The idea might have been stated before, if you drop me a link I'll even say sorry.

But please do understand, I'm not speaking of a situation of two co-existent currencies. I'm speaking of the current block-chain being taken over.

You missed his point.

Even if what you're proposing was possible, and it somehow made bitcoins more valuable, you would still be making the early adopters, those sitting on hundreds of thousands (millions?) of bitcoins that much richer.

And that's a bad thing, right?

Bitcoin is the ultimate freedom test. It tells you who is giving lip service and who genuinely believes in it.
...
...
In the future, books that summarize the history of money will have a line that says, “and then came bitcoin.” It is the economic singularity. And we are living in it now. - Ryan Dickherber
...
...
ATTENTION BFL MINING NEWBS: Just got your Jalapenos in? Wondering how to get the most value for the least hassle? Give BitMinter a try! It's a smaller pool with a fair & low-fee payment method, lots of statistical feedback, and it's easier than EasyMiner! (Yes, we want your hashing power, but seriously, it IS the easiest pool to use! Sign up in seconds to try it!)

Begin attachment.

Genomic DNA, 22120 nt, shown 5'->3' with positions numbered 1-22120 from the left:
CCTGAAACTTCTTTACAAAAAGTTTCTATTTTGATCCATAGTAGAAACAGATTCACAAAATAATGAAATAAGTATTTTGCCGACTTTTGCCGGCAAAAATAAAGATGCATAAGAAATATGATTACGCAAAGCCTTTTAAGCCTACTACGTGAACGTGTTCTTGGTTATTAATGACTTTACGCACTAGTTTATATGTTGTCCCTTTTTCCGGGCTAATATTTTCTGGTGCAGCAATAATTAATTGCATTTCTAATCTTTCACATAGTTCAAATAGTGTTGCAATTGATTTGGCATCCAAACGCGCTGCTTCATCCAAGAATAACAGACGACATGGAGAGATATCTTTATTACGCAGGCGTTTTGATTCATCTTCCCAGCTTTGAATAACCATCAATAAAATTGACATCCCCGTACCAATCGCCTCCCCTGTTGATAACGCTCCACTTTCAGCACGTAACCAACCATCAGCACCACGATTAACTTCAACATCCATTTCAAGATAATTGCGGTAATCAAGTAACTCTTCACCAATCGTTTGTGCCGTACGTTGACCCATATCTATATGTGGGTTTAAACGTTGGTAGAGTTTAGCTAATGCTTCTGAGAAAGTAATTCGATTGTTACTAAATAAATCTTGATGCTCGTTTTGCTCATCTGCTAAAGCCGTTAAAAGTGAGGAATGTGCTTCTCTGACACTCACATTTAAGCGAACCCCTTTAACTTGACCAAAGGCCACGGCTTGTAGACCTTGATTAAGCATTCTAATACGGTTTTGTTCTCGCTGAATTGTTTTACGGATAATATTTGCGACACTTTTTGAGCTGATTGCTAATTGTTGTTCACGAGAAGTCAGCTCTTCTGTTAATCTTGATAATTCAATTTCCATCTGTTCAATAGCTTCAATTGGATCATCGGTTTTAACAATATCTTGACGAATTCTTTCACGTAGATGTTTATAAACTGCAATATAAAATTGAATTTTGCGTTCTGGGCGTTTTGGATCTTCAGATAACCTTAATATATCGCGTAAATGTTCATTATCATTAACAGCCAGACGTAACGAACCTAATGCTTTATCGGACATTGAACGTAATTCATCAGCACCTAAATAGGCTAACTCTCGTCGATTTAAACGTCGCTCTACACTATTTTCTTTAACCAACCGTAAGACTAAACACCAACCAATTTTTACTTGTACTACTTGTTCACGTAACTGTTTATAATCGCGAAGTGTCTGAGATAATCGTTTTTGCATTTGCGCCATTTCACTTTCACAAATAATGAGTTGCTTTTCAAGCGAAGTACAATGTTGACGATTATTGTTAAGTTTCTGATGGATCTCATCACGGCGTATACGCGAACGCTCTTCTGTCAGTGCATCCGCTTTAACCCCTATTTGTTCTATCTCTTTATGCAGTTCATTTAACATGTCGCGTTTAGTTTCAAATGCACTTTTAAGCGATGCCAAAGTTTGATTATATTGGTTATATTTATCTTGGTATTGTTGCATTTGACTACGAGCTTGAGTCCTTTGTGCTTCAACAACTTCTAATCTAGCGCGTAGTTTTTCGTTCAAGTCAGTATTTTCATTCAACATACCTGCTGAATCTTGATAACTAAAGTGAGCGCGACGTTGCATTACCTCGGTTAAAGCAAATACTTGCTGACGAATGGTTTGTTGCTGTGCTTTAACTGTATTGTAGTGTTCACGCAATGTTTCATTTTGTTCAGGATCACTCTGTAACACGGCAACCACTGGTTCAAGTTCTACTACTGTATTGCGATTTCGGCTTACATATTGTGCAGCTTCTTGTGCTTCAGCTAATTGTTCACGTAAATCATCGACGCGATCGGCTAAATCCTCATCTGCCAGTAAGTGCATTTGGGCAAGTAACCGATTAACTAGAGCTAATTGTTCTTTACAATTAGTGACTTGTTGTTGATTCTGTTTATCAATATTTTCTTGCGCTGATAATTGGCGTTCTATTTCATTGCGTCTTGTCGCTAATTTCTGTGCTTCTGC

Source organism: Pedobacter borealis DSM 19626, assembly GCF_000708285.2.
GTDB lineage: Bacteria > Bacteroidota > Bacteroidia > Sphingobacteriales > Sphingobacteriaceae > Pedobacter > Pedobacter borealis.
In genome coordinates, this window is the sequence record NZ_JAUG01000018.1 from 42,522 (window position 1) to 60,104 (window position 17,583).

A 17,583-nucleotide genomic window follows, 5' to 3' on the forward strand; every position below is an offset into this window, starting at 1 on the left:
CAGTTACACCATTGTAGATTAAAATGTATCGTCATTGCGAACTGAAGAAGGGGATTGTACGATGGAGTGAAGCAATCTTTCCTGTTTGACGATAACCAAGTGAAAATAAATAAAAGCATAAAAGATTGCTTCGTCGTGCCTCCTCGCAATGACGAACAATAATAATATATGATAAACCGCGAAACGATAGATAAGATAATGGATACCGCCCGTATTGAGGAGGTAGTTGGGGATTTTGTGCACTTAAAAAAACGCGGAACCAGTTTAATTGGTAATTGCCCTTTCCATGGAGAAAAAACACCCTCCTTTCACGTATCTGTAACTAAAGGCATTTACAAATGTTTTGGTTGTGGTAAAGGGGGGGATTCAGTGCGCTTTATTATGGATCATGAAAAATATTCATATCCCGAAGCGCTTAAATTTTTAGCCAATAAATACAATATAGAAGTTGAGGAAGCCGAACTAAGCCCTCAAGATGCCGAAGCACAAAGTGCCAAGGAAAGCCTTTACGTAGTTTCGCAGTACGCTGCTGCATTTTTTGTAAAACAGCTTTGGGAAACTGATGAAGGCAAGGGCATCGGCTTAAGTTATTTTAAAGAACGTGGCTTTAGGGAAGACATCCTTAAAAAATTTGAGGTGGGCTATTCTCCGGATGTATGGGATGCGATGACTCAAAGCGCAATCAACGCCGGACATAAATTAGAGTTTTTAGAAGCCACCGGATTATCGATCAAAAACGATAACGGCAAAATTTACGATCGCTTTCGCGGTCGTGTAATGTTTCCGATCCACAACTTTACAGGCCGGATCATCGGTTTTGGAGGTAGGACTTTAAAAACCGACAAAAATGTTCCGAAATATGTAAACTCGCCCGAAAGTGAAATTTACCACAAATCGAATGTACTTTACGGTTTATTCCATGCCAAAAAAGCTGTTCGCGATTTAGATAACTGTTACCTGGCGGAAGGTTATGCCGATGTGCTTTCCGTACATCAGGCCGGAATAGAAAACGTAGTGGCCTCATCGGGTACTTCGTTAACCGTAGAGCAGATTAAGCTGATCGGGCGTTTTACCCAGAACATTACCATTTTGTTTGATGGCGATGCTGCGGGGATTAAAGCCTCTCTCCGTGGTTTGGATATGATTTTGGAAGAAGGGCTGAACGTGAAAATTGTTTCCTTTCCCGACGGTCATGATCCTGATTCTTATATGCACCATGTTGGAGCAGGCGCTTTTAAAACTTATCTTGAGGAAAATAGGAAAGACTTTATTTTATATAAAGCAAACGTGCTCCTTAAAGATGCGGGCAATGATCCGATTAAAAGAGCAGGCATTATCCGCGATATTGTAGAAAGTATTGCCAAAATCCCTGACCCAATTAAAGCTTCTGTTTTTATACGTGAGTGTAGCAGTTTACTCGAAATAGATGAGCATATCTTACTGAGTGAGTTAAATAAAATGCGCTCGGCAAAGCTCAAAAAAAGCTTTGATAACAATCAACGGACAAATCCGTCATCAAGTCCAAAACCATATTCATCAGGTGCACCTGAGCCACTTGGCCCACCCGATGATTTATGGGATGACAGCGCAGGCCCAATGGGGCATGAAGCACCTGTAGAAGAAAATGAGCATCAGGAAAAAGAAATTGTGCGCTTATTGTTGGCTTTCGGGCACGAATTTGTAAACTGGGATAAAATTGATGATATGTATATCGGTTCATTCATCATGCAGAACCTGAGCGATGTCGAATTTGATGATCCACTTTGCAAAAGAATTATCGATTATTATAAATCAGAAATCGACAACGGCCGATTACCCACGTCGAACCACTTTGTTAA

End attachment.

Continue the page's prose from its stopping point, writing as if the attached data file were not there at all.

...
...
The idea that deflation causes hoarding (to any problematic degree) is a lie used to justify theft of value from your savings.
Stevie1024
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June 12, 2011, 10:01:06 AM
 #14

lol... as soon as you change the rules you create a fork, it doesn't matter if the fork has a shorter or longer chain... The original block chain will remain intact, and will keep on going happily.

This. And the guy has written a whole paper about bitcoins and makes mistakes like this...

50% Or more will not be early adopters -> 50% or more will have envy -> 50% or more will have 50% of the computer power necessary to create the longest chain

Please do tell me my mistake?

Speaking of 'envy', mathematicians use 'envy-free' for the distribution I think is the only logical one: http://en.wikipedia.org/wiki/Fair_division

I'm out of here!
nazgulnarsil
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June 12, 2011, 10:02:17 AM
 #15

topic creator: you don't understand the definitions of the words you are using.  please read any introductory econ text.
AntiVigilante
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June 12, 2011, 10:16:45 AM
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The idea might have been stated before, if you drop me a link I'll even say sorry.